Thanks to organisers from Kisko Labs and the HHLinuxClub on Friday, May 7th, 2010 Finland got its first  Rails conference.

Conference has drawn very interesting speakers and  international crowd – from Finland (naturally), Sweden, Poland, Germany, Russia and other countries. I made a few notes from selected talks on the conference.

Chris Wanstrath / GitHub (@defunkt)

  • Slides:
  • Linus Trovalds Google tech talk about git – where Linus tell you that you’re stpid if you’re not using git
  • rack-mobile-detect – is used by GitHub, super useful if you’re planning to create mobile optimized version
  • GitHub uses Unicorn as an application server – personally I’m not sure if that’s better than Apache + Passenger. Chris tells that Unicorn is cool, because does fair load balancing on Linux kernel level, also Rails are loaded only once – and then required number of processes are forked – and this is very fast, a lot faster than loading rails separately for each Mongrel. And when one of the processes dies – there’s no need to re-load Rails, but just fork another process.
  • GitHub users BERT to forward requests to one of their six servers – BERT to Erlang is the same as JSON to JavaScript
  • GitHub doesn’t use delayed_job anymore since they needed several queues with different priorities – so far they use resque, but are considering developing a real queue management system

Jose Valim / Plataforma (@josevalim)

Mike Dirolf / MongoDB (@mdirolf) & Jonathan Weiss / CouchDB (@jweiss)

Yehuda Katz / EngineYard (@wycats)

  • Very interesting presentation about developing web application for mobile devices (in Rails 3)
  • One of the central messages – HTML5 is coming – learn how to use it now, if you want to stay in business
  • I really hope Yehuda will publish his slides – it was a presentation worth spreading around
  • interesting thoughts:
    • same optimization methods as we traditionally use for Rails apps on desktop are not suitable for mobile browsers due to constraints – connection availability, memory, cpu, battery, etc.
    • don’t count on browser cach on mobile devices – separate data and presentation, cache presentation using localStorage feature of HTML5, load only data from the web after that
    • mobile browsers are updated a lot faster than desktop borwser – there are new browsers in the new phones, and nobody uses 2 year old phone
    • HTML5 will become mainstream on mobile devices a lot faster than on desktop (IE6 will not happen on mobile)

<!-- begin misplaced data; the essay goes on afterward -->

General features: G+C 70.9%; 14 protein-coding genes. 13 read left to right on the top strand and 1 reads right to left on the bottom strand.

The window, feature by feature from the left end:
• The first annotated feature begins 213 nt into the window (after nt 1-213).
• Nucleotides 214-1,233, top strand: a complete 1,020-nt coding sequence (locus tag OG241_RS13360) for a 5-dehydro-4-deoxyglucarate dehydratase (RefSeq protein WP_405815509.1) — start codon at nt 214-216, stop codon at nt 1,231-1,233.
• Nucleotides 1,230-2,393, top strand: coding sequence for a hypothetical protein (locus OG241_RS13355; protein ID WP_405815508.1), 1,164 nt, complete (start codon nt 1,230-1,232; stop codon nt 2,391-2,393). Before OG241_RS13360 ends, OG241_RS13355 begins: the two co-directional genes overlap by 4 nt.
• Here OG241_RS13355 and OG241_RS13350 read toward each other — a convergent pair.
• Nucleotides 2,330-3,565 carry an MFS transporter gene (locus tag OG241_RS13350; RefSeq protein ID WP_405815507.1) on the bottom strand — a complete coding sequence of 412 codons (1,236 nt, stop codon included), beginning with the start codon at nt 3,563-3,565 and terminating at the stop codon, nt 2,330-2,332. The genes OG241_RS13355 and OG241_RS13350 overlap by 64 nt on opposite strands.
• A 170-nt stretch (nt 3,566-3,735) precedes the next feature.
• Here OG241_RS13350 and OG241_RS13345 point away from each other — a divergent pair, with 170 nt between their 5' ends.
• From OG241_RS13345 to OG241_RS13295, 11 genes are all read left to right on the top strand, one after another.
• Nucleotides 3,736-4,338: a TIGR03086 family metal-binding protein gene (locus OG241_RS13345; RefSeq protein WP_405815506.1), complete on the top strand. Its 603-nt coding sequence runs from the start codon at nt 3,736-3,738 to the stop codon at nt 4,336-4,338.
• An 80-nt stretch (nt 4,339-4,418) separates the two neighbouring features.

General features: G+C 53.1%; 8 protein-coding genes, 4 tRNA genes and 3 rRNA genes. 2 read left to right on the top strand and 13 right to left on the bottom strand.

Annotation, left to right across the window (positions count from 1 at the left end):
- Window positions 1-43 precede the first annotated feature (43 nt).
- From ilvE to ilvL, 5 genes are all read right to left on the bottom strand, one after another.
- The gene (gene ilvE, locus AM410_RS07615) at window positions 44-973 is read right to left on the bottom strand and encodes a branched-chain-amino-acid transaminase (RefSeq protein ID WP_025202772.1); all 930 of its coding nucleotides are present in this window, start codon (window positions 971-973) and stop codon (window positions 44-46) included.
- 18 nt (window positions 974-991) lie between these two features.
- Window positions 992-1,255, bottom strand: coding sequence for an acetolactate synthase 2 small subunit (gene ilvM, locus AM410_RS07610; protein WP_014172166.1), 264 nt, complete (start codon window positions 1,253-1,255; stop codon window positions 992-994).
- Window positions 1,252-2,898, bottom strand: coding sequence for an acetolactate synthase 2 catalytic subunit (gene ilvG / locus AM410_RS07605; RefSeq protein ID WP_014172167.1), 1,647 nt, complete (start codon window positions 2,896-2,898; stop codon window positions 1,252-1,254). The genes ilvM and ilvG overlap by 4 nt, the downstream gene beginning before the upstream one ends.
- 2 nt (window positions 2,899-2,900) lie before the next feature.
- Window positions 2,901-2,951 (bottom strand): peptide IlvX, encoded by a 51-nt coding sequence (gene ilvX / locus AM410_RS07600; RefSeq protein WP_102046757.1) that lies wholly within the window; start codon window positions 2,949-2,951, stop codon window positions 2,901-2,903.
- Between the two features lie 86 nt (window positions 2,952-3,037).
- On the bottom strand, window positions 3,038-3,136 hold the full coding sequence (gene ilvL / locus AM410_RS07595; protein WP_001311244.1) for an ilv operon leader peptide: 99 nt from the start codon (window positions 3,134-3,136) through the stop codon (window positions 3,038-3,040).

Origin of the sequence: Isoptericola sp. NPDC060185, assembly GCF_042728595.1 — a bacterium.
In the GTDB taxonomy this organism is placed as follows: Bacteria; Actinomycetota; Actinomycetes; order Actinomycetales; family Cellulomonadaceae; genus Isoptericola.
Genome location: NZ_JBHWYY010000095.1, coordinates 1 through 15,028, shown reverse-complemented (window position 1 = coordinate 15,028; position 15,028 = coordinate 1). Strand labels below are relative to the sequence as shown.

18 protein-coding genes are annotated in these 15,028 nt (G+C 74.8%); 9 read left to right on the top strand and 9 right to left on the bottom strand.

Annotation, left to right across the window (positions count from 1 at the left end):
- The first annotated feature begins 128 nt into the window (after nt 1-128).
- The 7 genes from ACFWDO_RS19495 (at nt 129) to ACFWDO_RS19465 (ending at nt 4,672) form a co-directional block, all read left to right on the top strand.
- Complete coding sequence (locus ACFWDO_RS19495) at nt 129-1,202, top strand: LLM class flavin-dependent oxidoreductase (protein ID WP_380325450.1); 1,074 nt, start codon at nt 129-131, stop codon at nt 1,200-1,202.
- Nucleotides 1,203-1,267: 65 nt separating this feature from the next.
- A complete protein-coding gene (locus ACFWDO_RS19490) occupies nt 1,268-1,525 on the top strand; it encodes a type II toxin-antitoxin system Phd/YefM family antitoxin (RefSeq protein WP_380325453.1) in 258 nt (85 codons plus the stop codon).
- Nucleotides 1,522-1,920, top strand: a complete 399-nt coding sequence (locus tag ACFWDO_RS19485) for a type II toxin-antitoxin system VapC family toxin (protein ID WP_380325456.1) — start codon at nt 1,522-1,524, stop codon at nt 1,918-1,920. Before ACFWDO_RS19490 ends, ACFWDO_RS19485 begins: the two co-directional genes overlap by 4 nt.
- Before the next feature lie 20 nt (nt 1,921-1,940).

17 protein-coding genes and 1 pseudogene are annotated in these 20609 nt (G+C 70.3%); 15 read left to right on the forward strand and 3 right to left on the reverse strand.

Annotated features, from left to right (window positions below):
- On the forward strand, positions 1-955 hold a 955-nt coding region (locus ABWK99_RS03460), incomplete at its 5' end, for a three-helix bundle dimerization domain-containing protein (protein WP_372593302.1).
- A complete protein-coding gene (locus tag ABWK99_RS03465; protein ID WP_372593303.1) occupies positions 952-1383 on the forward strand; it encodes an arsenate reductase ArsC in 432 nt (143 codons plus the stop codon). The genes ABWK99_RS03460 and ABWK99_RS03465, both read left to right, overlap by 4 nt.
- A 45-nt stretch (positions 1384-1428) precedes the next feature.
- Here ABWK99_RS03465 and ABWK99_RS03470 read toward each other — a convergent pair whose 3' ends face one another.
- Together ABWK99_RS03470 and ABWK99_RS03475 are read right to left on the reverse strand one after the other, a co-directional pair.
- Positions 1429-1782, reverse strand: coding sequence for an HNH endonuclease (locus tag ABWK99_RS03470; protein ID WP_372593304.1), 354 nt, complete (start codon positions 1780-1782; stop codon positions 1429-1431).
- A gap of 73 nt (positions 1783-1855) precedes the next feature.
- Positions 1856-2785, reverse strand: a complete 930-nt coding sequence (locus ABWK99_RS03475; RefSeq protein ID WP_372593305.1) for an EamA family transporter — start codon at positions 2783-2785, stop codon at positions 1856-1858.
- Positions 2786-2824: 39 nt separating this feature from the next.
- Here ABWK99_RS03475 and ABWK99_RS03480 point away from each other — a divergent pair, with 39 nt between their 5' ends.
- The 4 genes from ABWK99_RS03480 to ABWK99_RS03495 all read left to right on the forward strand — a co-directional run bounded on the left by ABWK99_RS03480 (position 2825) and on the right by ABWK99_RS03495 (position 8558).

• when developing apps for mobile take into account that in some places people still pay per kilobyte of traffic
    • incremental rendering on the mobile is evil – it consumes battery and can be very slow, unpleasant and unusable for the user
  • battery – unoptimized sites can easily drain the battery, and even though users are most likely to blame the phone manufacturer it is good to think about it
  • – recommended reading about Rails 3

Carl Lerche / Engine Yard (@carllerche)

  • Carl told about Rails 3 and migration to version 3 from earlier ones
  • Migration itself is not that difficult (provided that you know what you’re doing) – it can even be done in 15 minutes, but thus far stability and performance of Rails 3 / Ruby 1.9.1 are not quite there yet
  • Rails 3 is not finished – the plan is to make RC for RailsConf, and the it will be released “when it’s ready”
  • When asked if they have done performance tests on Rails 3, Carl answered that, yes, they did, and its sad.  Performance optimization is the next big step after stabilization.
  • When asked which Ruby release is better to use with Rails 3, Carl answered – 1.8.7, since Ruby 1.9.1 still segfaults and is not ready for production sites.

JetBrains (@rubymine):

  • new release of RubyMine is available with Rails3 support
  • guys from JetBrains tell that  TextMate development/maintenance is lagging behind, and they observe migration of TextMate and even vim users to RubyMine (there’s now vim interface emultion)

overall impression:

  • Apple is the king – virtually everybody was walking around with either MacBook, iPhone, iPad or all of the above
  • first Rails conference in Finland was a huge success – I really hope there will be FrozenRails 2011

2 thoughts on “Informal notes from #frozenrails 2010

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